President Jacob Zuma has warned of another potential “financial meltdown”; the rand has slipped to new lows against the dollar, euro and sterling, heralding further rises in fuel and some other prices; and the cost of the staple food of the majority, mealie meal, having already risen 22 per cent, is about to rise again.
And this week, the federation of unions (Fedusa) pointed out that the average prices of vegetables, meat and transport have all also increased in recent months. At the same time, says Fedusa general secretary, Dennis George, the disposable income of workers has registered a significant fall.
Yet, despite this background, business is hoping that all the tills in all the towns of South Africa will jingle merrily this Christmas. And business analysts are already predicting that this may well be the case, based on sales for September.
Trade union activists and analysts do not necessarily disagree. “There is increased pressure now for working class families to buy more to keep their families happy for Christmas,” says National Council of Trade Unions general secretary, Manene Samela.
He and other unionists are aware that sales and marketing departments have been hard at work laying the ground to ensure a boost in retail turnovers. Already in place are various techniques and tactics aimed at propping up bottom lines.
This, in the final analysis, is the business of business, to guarantee the steady growth of profit that, in the process, adds to the statistics for growth in the economy. And growth, as the business lobby and the government keep insisting, is good.
The labour movement agrees — but only if it is “real growth”. This means more and better jobs along with greater material output and productivity. Retail sales, like increases in insurance premiums and security company profits can often be the antithesis of real growth.
Although the labour movement has noted on various occasions that the call to spend, spend, spend is very short-sighted, the call continues to be made — along with the contradictory demand from government to save. From a union viewpoint, much management thinking and planning extends only to the next quarterly or half-yearly results, without any consideration of the long-term consequences..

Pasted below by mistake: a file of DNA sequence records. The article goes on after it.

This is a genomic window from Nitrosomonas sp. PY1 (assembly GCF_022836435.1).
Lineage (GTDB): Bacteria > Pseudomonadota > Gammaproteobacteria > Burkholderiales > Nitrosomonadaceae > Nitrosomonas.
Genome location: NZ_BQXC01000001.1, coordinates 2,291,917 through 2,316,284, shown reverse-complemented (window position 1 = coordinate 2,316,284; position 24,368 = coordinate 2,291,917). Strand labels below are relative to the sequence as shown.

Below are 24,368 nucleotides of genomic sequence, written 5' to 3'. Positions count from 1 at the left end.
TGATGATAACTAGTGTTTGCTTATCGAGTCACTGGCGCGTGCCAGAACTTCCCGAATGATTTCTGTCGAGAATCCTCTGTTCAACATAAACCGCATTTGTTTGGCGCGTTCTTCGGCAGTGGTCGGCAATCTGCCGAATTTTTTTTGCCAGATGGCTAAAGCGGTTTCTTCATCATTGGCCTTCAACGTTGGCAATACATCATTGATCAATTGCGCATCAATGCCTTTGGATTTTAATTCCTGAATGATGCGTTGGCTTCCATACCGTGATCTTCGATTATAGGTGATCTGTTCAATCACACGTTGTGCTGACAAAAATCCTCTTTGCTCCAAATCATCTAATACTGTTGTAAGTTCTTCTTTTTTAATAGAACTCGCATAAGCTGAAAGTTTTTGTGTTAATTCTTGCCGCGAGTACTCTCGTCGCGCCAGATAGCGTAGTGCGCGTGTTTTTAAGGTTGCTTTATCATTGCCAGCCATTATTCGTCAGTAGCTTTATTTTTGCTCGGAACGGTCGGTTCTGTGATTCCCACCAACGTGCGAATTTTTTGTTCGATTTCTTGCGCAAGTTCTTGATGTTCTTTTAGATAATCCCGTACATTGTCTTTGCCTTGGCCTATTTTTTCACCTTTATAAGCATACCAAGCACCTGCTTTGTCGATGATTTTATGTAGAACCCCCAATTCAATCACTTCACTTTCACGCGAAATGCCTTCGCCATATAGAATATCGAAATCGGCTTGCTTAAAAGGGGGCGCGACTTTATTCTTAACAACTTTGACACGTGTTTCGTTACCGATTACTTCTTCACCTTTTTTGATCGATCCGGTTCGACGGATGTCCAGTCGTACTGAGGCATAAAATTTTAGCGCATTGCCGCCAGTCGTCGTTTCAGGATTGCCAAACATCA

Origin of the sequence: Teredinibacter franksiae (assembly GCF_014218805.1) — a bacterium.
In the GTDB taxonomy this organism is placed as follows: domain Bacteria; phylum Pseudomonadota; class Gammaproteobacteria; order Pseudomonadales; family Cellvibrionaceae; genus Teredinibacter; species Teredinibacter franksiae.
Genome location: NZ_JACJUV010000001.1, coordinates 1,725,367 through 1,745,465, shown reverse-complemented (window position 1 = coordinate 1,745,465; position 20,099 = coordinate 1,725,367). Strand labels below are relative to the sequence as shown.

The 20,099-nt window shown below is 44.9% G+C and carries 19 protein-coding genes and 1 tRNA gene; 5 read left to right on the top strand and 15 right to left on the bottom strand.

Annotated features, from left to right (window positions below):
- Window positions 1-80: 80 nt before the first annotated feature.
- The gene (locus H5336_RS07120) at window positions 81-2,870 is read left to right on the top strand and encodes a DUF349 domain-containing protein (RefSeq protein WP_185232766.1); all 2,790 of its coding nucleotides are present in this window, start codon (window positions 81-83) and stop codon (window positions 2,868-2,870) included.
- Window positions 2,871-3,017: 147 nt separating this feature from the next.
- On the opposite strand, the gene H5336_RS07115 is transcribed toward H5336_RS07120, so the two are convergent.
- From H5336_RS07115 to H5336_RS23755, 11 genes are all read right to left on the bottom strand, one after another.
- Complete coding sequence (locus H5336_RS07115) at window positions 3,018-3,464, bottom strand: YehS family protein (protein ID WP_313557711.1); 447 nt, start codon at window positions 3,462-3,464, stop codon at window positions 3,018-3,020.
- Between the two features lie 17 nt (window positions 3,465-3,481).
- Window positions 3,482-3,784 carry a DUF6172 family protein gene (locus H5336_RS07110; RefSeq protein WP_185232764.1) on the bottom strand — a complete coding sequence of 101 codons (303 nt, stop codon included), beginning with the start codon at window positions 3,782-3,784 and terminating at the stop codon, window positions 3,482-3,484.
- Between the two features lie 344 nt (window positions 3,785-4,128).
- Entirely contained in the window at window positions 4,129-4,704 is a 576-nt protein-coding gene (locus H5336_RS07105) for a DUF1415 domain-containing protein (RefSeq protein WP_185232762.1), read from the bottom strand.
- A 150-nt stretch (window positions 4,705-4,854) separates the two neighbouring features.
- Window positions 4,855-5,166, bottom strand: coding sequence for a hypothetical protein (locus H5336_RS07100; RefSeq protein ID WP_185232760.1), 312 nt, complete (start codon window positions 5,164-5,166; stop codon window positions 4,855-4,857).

The fourth quarter of the year, ending with the Christmas season, provides one of the best opportunities for such blinkered thinking — and actions to match. Samela points out that this opportunity seems to have been exploited to the full in recent weeks.
He and other unionists maintain that the measures taken to to get the tills of the towns ringing, are similar to those that led, via the sub-prime mortgage debacle in the United States, to the current and ongoing global crisis. They point out that, in the United States and Europe in particular, it was the extension of credit to unsustainable levels that boosted sales of everything from cars and televisions to houses.
Such credit extension was lauded while it contributed to optimistic asset and growth figures. Then, as payment defaults mounted, financial assets were declared “toxic” and the system began to unravel.
Not that organised labour thinks that anything near the same level is about to happen here, although the concept of buy now, pay later — and later still — is now firmly in place. Take, for example, motor vehicles. Pre-Christmas radio advertisements now encourage us to buy a brand new car on credit on the basis that the first payment will only be due “in six months”.
Of course “terms and conditions apply”, such as a clean credit record and enough, quite costly, insurance cover. But, in at least one case, even a deposit or the trade-in of an older vehicle, is waived.
For ordinary working people — even those earning enough to qualify to buy a bottom of the range car — six months can mean anything from mere survival to destitution. Clean credit records may be severely tarnished in that time.
The absence of a clean credit slate should, of course, preclude the nearly 9 million South Africans who already had “impaired credit records” at the end of June this year. These are people who are at least two months in arrears with their accounts.
Other deeply indebted households may so far have avoided joining this listing by merit of borrowing still more. According to the latest available figures there has been a near doubling since 2010 in the number of “other loans and advances” along with an increase in consumer credit.
This month, flyers were distributed around the country under the heading: “Life is expensive” pointing to a “PayDay Advance”. They come from reputable second hand dealer and money lender Cash Converters and offer “instant cash loans against your next salary”.
This is part of the “other loans and advances” available in terms of the National Credit Act (NCA) that was supposed to protect poorer, non-bank borrowers from usury. But since the act allows for an interest rate of 60 per cent a year (5 per cent a month), along with administration and initiation fees, a R1 000 loan can, over 12 months, cost 135 per cent — only if admin and interest payments are met every month.
As this column pointed out in 2005 when the NCA was promulgated, repayments can be very much higher if interest and admin charges are not paid every month. Because, then, interest can be added to the unpaid loan, making for a classic debt trap.
And when poorer families find themselves in such a trap, they all too often resort in desperation to the mashonisas, the illegal money lenders whose business does not seem to have been affected by the advent of the NCA. In such cases it is not just income and possessions that are on the line, but life and limb.
So while the tills may indeed ring merrily in the run-up to Christmas, they will also sound a dirge for millions of working people who will face greater debt and difficulty in the coming year.